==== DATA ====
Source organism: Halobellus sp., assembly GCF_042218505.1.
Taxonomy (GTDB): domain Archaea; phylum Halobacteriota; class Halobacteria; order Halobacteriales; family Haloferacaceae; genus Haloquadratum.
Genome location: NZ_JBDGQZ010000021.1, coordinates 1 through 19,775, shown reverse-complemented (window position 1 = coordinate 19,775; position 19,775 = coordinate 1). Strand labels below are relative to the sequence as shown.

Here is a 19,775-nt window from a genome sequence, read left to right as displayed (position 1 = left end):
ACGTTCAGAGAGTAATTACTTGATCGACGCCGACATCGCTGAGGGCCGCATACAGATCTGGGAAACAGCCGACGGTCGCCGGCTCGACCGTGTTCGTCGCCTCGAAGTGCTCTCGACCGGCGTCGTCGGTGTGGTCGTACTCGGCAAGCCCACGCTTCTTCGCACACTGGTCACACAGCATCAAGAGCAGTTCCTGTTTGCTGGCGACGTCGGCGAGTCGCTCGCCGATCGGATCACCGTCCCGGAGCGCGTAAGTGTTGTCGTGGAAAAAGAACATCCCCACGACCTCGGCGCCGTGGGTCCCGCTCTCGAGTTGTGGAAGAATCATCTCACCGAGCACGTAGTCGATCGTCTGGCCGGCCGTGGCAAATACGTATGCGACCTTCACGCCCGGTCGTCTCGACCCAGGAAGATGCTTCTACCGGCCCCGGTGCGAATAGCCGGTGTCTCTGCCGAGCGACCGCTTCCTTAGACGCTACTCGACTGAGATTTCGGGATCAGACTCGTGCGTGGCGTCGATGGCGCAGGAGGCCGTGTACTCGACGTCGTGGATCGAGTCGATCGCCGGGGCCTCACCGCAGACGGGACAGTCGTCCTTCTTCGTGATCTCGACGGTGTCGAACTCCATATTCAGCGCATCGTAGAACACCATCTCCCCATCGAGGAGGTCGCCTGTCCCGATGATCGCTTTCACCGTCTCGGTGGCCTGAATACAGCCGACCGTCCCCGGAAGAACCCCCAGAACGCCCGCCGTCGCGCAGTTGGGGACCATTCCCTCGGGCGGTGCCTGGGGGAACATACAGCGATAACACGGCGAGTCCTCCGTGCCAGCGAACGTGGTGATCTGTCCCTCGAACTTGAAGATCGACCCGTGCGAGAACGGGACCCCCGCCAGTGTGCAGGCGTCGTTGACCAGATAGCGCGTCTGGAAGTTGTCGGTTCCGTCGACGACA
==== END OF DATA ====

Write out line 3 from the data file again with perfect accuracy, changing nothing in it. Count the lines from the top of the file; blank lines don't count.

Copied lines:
Genome location: NZ_JBDGQZ010000021.1, coordinates 1 through 19,775, shown reverse-complemented (window position 1 = coordinate 19,775; position 19,775 = coordinate 1). Strand labels below are relative to the sequence as shown.